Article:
In this major new work the leading philosopher Slavoj Zizek argues that philosophical materialism has failed to meet the key scientific, theoretical and political challenges of the modern world, from relativity theory and quantum physics to Freudian psychoanalysis and the failure of twentieth-century Communism. To bring materialism up to date, Zizek proposes a new foundation for dialectical materialism. He argues that dialectical materialism is the only true philosophical inheritor of what Hegel designates as the speculative approach of thought - all other forms of materialism fail. In Absolute Recoil, Zizek offers a startling reformulation of the ground and possibilities of contemporary philosophy.
The most forceful philosophical objections to belief in God arise from the existence of evil. Bad things happen in the world and it is not clear how this is compatible with the existence of an all-powerful and perfectly loving being. Unsurprisingly then, philosophers have formulated powerful arguments for atheism based on the existence of apparently unjustified suffering. These arguments give expression to what we call the problem of evil. This volume is an engaging introduction to the philosophical problem of evil. Daniel Speak provides a clear overview of the main lines of reasoning in this debate and argues for the defensibility of theistic belief in the face of evil. He fleshes out the distinction between theodicy and defense and guides the reader through the logical, evidential, and hiddenness versions of the problem. In an accessible and beautifully written account, Speak describes the central issues surrounding the problem of evil in a way that clarifies both the complex reasoning and specialised terminology of the topic. The Problem of Evil is an ideal introduction to contemporary debates over one of the most gripping perennial questions. Read either on its own or alongside the primary materials it deftly covers, students and scholars will find this volume a terrific resource for understanding the challenges to religious belief raised by evil.
How ought we to live? Should we aim to maximise happiness? Are there certain characteristics that we should try to foster within ourselves? From Utilitarianism to Kant's Categorical Imperative, from the Ancient Greeks to Sartre, Peter Cave presents ethics through a fascinating global historical lens, and relates it to everyday life and 21st century politics. He traces the development of this key branch of philosophy up to the present day, introducing readers to all the main schools of thought. With his characteristic wit and clarity, Cave takes on good and evil, existentialism and relativism, and handily guides us around some of the most common potholes in ethical reasoning. Applying moral theory to topical and controversial issues like the environment, abortion, and animal welfare, this is the essential primer to the subject.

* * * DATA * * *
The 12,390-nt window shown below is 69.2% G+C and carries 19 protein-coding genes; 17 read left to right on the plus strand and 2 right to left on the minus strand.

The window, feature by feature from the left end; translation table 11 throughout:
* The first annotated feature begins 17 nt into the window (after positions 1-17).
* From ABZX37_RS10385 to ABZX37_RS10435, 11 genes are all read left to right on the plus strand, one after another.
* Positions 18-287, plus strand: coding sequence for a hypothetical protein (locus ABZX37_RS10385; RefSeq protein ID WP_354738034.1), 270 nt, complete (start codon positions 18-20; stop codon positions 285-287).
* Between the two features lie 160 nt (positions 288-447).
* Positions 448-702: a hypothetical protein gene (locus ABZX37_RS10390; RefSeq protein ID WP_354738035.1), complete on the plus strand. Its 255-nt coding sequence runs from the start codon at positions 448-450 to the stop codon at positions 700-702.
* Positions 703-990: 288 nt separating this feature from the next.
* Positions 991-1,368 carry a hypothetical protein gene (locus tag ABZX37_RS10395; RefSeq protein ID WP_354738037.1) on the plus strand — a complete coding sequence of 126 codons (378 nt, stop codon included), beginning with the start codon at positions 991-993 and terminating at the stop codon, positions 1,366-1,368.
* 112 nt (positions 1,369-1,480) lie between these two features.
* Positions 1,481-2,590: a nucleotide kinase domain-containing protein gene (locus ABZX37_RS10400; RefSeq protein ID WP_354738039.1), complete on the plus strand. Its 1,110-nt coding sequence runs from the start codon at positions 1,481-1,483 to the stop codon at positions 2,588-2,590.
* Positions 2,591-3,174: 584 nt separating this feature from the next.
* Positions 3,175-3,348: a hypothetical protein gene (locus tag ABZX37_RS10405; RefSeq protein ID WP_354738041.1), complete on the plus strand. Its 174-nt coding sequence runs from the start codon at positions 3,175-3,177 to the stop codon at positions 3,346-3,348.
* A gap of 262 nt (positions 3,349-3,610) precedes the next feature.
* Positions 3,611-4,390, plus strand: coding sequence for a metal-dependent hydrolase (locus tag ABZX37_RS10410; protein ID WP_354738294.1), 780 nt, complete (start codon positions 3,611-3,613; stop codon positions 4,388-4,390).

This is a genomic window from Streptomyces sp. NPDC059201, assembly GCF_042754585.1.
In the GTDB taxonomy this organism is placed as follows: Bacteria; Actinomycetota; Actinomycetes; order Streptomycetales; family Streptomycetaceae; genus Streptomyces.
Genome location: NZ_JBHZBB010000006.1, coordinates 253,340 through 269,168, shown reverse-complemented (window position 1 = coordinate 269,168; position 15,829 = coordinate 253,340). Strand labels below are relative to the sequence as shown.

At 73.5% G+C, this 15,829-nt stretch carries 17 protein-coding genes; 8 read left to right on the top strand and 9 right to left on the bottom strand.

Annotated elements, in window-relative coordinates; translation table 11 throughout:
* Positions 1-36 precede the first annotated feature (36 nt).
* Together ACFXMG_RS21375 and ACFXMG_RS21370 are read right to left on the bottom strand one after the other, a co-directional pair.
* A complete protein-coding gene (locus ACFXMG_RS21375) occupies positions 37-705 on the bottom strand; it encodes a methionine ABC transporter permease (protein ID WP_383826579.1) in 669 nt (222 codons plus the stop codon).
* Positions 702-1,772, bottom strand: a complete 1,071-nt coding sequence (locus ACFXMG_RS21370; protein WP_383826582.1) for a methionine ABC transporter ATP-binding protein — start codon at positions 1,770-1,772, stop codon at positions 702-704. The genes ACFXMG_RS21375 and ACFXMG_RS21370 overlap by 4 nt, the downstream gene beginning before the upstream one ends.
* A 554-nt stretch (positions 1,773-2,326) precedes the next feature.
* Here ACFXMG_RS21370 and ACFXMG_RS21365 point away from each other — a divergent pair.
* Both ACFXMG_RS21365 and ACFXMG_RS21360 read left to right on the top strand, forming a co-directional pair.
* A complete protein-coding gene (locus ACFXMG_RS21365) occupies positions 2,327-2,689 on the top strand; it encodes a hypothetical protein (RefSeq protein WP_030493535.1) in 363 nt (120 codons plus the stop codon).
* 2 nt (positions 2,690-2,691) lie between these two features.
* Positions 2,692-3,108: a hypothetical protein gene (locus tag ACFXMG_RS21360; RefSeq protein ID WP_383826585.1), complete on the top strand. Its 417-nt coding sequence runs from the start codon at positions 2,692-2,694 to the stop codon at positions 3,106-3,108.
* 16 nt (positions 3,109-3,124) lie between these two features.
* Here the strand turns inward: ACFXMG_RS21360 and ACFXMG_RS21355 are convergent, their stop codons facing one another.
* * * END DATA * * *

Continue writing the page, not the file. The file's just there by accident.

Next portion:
Alain Badiou (1937- ) is one of the most high profile and controversial philosophers writing in France today. A leading light in the generation of thinkers who come of intellectual age in 1968, his work deftly draws on a wide range of intellectual traditions and thinkers from Plato and Lucretius, through Heidegger to Lacan and Deleuze. Now available in the Bloomsbury Revelations series, Infinite Thought is a vivid demonstration of that range. Here Badiou introduces his own thought on the full gamut of intellectual concerns, from politics, psychoanalysis and art to truth, desire and the definition of philosophy itself. As well as Badiou's reflections on the fall of communism and the 'War on Terror', the book also includes an interview with the author.
Slavoj Zizek is one of the world's foremost cultural commentators: a prolific writer and thinker, whose adventurous, unorthodox and wide-ranging writings have won him a unique place as one of the most high profile thinkers of our time. The Universal Exception brings together some of Zizek's most vivid writings on politics. Bringing together high theory, popular culture and passionate engagement with politics, Zizek here brings us startlingly new perspectives on such topics as multiculturalism, capitalism and Bill Gates, the revolutionary potential of Stalinism, the terrorist attacks of 9/11 and the war in Iraq. Including a glossary of key terms, the Bloomsbury Revelations edition also includes a new preface by the author.
A renowned philosopher of the mind, also known for his groundbreaking work on Buddhism and cognitive science, Evan Thompson combines the latest neuroscience research on sleep, dreaming, and meditation with Indian and Western philosophy of the mind, casting new light on the self and its relation to the brain. Thompson shows how the self is a changing process, not a static thing. When we are awake we identify with our body, but if we let our mind wander or daydream, we project a mentally imagined self into the remembered past or anticipated future. As we fall asleep, the impression of being a bounded self distinct from the world dissolves, but the self reappears in the dream state. If we have a lucid dream, we no longer identify only with the self within the dream. Our sense of self now includes our dreaming self, the I as dreamer. Finally, as we meditate -- either in the waking state or in a lucid dream -- we can observe whatever images or thoughts arise and how we tend to identify with them as me. We can also experience sheer awareness itself, distinct from the changing contents that make up our image of the self. Contemplative traditions say that we can learn to let go of the self, so that when we die we can witness the dissolution of the self with equanimity. Thompson weaves together neuroscience, philosophy, and personal narrative to depict these transformations, adding uncommon depth to life's profound questions. Contemplative experience comes to illuminate scientific findings, and scientific evidence enriches the vast knowledge acquired by contemplatives.